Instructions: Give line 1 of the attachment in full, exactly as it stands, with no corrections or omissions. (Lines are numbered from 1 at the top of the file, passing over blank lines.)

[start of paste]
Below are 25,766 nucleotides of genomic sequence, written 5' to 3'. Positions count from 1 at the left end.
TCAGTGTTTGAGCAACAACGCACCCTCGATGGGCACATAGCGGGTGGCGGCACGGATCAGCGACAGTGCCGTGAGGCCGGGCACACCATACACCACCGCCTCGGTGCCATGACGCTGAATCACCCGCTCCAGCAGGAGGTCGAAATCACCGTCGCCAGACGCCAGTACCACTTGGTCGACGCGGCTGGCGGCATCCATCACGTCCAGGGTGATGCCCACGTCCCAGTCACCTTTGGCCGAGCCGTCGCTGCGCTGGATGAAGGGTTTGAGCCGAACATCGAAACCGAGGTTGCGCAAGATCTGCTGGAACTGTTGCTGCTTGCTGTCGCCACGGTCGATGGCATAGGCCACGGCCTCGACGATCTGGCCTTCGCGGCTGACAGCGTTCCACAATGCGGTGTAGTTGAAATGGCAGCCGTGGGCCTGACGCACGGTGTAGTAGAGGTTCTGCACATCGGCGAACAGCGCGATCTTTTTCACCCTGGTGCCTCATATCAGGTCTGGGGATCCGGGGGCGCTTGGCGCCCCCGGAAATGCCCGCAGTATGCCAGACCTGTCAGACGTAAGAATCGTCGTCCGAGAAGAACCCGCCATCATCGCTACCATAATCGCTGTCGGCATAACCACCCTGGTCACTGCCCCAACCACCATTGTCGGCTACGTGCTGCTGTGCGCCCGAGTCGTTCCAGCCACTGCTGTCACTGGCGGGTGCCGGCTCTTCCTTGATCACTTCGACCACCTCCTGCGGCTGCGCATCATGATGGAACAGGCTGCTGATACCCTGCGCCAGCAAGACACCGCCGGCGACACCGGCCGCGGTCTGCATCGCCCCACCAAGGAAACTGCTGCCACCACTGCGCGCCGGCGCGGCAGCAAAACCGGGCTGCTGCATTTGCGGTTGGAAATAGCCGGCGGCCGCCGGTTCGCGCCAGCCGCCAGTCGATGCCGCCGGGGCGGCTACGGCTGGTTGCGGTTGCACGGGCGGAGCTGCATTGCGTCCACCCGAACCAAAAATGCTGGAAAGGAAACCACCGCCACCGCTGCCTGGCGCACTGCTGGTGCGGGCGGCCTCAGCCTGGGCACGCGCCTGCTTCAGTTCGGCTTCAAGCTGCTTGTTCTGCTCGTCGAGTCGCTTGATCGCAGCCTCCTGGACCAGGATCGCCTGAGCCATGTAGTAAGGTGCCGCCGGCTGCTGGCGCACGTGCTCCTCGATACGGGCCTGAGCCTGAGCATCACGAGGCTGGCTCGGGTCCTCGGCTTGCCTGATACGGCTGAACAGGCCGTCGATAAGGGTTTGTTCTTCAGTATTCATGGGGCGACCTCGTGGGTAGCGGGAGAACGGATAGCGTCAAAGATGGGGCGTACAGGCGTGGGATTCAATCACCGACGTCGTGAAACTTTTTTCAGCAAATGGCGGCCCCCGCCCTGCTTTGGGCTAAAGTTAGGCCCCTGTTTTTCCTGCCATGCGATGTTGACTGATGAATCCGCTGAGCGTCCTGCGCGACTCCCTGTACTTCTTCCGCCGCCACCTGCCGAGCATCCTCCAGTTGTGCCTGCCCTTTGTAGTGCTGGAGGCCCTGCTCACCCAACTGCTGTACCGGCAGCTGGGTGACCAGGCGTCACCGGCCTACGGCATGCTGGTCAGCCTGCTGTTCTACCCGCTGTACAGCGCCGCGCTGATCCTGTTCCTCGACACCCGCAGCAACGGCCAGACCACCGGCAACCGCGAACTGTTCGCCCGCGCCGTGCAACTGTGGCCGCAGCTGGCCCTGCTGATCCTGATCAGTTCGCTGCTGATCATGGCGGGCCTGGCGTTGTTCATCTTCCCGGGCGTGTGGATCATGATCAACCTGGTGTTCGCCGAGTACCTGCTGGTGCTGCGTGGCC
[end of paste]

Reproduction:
Below are 25,766 nucleotides of genomic sequence, written 5' to 3'. Positions count from 1 at the left end.